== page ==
Support 100 years of independent journalism.

  1. Politics
1 April 2011

Get back in the kitchen, lady, Wayne needs your job

David Willetts MP blames feminism for male, working-class unemployment.

By Duncan Robinson

April Fool! The universities minister, David Willetts, is such a joker. Do you remember when he said that universities charging £9,000 would be the exception? Ha, ha, ha! Great line! The cabinet’s minister for hilarity is at it again today. Do you know who he blames for working-class men failing to get on in life? Women. Ba-dum tish. Good one, Dave!

Except Willetts is not joking. In a briefing to journalists on the government’s social mobility strategy, the minister argued that feminism is the “single biggest factor” behind the struggles of working-class men. The liberation of women in the 20th century increased competition for jobs and places at universities, as women who would once have stayed at home went into the workplace. Those who were pushed out by these uppity females were working-class men.

Sign up for The New Statesman’s newsletters Tick the boxes of the newsletters you would like to receive. Quick and essential guide to domestic and global politics from the New Statesman's politics team. The best of the New Statesman, delivered to your inbox every weekday morning. The New Statesman’s global affairs newsletter, every Monday and Friday. A handy, three-minute glance at the week ahead in companies, markets, regulation and investment, landing in your inbox every Monday morning. Our weekly culture newsletter – from books and art to pop culture and memes – sent every Friday. A weekly round-up of some of the best articles featured in the most recent issue of the New Statesman, sent each Saturday. A weekly dig into the New Statesman’s archive of over 100 years of stellar and influential journalism, sent each Wednesday. Sign up to receive information regarding NS events, subscription offers & product updates.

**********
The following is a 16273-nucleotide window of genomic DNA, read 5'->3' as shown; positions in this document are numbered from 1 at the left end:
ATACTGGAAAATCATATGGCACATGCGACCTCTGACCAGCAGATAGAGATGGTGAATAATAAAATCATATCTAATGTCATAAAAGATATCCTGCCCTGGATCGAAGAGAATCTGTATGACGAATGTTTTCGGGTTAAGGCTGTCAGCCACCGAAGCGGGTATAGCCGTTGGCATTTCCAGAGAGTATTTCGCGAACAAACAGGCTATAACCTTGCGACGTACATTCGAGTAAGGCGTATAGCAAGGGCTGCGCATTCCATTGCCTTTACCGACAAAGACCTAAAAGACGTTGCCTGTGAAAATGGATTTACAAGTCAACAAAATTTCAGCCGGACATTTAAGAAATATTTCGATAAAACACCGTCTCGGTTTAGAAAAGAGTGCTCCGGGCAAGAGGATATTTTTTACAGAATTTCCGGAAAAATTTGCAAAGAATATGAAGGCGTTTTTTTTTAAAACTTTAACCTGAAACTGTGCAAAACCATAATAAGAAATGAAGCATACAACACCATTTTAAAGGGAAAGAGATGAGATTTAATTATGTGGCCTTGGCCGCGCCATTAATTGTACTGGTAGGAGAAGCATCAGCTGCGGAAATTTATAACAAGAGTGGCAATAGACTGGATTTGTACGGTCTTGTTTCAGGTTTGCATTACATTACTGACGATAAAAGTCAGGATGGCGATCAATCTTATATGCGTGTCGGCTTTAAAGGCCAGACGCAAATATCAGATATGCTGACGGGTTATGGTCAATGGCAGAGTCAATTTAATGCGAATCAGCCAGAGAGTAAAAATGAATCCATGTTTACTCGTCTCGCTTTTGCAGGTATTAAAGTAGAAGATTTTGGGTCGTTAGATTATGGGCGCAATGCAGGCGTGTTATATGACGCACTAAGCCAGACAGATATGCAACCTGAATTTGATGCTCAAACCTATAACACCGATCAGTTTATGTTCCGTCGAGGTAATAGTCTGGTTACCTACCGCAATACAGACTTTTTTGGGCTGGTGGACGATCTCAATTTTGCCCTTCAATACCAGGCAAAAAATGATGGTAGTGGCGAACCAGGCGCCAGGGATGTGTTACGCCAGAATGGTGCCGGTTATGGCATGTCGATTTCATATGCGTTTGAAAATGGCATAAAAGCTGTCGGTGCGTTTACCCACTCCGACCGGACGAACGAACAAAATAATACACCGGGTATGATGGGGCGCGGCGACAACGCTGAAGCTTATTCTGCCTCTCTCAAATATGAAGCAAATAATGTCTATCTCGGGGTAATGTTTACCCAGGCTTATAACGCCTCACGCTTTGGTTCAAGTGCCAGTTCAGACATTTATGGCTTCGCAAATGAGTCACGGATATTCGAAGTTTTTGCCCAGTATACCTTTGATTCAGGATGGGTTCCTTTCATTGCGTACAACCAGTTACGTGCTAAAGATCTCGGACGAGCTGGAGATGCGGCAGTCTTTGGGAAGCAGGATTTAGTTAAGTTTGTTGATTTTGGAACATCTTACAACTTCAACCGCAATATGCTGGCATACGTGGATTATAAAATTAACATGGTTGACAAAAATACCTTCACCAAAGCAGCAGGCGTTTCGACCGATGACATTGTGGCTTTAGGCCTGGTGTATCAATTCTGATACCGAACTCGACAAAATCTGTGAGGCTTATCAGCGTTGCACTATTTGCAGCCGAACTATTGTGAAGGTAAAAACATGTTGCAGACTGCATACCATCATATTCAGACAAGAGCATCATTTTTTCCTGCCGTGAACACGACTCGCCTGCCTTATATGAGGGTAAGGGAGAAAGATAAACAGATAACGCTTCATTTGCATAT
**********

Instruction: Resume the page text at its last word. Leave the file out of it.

I consent to New Statesman Media Group collecting my details provided via this form in accordance with the Privacy Policy

He is half right, I suppose. Britain’s manufacturing sector was, after all, largely destroyed by a woman. Industrial jobs that provided careers for millions of ambitious, working-class men were wiped out under the Thatcher government. If only Maggie had known her place, we wouldn’t be in the current mess, eh, David?

Willetts contends that feminism is to blame for the plight of jobless, working-class men. “Feminism trumped egalitarianism,” complains the Conservative MP.

This is hogwash. Feminism did not trump egalitarianism, feminism is egalitarianism. Thanks to feminism, women now have access to most of the same opportunities as men. Feminism did not come at the price of a more egalitarian society, it helped create one. Thanks to feminism, women now compete with men on an (almost) level playing field.

Yes, women entering the workplace did increase pressure for jobs. But the problem is not women working, the problem is too few jobs. Willetts does not see it that way, however. His implication is clear: Get back in the kitchen, lady, Wayne needs your job.

By blaming feminism, Willetts is tapping in to the increasingly common phenomenon of the unjustifiably aggrieved, white, heterosexual male. Whether it is white, heterosexual, Oxbridge-educated MPs complaining that men get a “raw deal” today, or the absurd “Men’s Rights” movement on the otherwise liberal social news website Reddit, the idea that men are somehow persecuted is gaining traction.

This explains why there are four women and only 19 men in the present cabinet. It also explains why the pay gap between men and women is 10.2 per cent. Or why women have been the main victims of the recession.

Poor men. We have it so tough.